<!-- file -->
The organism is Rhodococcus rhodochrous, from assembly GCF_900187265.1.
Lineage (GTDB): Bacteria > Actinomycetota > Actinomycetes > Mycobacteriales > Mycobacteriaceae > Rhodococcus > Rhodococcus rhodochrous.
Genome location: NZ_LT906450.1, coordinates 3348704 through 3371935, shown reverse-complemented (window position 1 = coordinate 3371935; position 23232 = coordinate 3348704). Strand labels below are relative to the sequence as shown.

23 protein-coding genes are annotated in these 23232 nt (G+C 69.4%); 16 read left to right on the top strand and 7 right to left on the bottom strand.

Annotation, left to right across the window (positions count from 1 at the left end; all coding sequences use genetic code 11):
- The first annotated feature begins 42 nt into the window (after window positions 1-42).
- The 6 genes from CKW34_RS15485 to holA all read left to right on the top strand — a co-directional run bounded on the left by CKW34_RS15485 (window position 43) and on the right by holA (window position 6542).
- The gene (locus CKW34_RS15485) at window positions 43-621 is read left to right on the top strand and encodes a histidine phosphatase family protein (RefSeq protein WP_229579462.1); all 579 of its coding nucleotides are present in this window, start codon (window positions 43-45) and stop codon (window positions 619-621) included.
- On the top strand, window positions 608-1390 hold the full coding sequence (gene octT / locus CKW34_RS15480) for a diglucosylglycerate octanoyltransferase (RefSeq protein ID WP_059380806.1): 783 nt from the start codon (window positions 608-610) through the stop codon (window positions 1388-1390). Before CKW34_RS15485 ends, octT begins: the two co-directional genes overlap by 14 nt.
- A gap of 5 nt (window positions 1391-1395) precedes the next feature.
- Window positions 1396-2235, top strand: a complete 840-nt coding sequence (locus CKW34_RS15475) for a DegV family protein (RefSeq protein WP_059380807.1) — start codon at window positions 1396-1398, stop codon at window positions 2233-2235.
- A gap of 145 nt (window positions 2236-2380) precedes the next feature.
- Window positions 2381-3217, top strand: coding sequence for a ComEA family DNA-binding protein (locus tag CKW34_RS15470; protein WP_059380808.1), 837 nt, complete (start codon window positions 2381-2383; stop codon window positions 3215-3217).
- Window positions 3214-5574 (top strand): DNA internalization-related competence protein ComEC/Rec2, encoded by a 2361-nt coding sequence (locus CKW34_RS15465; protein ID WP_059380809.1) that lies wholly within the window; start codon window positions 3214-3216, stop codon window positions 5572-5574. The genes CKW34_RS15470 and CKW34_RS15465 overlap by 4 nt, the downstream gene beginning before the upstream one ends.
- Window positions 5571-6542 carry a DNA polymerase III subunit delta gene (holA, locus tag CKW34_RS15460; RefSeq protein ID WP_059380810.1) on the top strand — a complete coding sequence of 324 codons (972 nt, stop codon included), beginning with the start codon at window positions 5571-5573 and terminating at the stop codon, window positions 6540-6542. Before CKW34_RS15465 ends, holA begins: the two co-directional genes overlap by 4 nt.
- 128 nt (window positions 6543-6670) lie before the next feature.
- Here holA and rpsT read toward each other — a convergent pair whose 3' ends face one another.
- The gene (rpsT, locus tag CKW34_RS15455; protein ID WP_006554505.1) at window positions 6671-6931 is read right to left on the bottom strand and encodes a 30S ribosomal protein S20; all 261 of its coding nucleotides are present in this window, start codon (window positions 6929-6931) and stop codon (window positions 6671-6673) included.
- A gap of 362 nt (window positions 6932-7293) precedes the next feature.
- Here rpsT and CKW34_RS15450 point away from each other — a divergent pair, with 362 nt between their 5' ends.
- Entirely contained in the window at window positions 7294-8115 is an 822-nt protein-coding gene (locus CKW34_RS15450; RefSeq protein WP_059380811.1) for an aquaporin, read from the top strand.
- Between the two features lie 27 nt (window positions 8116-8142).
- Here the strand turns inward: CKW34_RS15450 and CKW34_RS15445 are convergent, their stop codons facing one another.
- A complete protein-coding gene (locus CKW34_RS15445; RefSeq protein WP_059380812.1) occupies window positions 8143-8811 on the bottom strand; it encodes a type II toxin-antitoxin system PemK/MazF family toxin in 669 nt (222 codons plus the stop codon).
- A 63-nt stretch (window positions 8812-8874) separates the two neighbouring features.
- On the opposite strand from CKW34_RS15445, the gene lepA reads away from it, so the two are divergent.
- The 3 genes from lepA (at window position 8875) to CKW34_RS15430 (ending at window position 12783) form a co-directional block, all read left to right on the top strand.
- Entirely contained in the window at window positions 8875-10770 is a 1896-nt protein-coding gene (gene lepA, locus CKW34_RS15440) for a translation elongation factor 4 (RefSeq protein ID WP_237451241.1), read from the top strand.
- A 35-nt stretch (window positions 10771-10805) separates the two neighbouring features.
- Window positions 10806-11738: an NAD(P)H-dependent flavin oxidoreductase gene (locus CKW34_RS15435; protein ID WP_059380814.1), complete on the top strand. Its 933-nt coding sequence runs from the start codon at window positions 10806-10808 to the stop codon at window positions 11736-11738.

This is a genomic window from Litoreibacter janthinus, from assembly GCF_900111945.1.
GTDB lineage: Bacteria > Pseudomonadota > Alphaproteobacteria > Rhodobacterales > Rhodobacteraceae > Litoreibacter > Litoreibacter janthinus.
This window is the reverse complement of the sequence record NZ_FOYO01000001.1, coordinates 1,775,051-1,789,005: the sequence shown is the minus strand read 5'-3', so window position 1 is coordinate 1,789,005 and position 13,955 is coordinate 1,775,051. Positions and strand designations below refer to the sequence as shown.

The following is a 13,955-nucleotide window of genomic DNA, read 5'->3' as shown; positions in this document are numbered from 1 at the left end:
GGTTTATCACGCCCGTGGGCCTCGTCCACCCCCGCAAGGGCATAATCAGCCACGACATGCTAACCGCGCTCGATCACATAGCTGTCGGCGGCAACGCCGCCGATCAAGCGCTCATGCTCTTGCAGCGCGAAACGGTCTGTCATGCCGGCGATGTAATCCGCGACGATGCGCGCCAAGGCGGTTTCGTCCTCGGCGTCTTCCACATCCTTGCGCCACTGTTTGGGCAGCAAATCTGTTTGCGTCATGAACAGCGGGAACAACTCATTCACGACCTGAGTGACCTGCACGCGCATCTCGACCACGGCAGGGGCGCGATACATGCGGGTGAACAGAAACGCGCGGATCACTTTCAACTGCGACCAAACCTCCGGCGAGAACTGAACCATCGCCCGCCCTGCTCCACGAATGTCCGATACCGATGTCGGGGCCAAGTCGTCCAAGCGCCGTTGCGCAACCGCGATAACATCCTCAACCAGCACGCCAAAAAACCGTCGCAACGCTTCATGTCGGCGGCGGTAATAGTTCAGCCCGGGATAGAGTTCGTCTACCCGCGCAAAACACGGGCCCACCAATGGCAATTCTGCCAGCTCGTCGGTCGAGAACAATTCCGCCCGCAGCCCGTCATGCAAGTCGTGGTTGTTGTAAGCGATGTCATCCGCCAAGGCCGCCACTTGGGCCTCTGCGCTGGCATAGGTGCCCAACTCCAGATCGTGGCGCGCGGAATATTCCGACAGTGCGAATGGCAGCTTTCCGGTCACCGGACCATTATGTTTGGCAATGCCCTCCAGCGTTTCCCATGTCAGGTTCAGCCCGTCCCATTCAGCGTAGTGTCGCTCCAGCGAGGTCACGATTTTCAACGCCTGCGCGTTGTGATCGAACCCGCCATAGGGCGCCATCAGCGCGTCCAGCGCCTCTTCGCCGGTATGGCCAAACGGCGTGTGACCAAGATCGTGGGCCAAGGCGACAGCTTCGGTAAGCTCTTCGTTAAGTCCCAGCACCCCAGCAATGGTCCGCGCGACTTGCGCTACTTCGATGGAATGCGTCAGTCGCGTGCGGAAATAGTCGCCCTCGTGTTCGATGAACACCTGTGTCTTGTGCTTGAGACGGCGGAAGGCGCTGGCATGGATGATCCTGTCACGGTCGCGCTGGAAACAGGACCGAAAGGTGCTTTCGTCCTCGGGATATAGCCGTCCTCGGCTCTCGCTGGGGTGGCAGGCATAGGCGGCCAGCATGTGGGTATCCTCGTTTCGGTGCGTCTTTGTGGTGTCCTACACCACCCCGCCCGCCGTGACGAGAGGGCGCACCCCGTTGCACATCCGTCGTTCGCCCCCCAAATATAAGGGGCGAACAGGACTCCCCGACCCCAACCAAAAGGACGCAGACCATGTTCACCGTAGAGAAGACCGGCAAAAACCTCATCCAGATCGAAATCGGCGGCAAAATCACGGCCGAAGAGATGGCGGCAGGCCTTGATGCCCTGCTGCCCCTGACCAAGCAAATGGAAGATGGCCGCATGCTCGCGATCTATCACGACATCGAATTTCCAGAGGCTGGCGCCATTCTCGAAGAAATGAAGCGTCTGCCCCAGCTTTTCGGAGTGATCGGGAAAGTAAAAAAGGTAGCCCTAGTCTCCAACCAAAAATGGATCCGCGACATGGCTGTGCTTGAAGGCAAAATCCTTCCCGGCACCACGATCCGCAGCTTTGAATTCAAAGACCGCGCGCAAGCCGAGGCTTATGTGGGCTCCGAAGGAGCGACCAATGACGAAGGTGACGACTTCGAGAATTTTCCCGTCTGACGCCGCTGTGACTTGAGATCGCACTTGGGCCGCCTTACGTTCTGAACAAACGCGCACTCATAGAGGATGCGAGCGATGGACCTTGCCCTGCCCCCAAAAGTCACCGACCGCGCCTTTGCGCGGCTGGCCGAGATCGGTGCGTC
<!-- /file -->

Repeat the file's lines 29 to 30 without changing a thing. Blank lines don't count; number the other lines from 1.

- A 35-nt stretch (window positions 10771-10805) separates the two neighbouring features.
- Window positions 10806-11738: an NAD(P)H-dependent flavin oxidoreductase gene (locus CKW34_RS15435; protein ID WP_059380814.1), complete on the top strand. Its 933-nt coding sequence runs from the start codon at window positions 10806-10808 to the stop codon at window positions 11736-11738.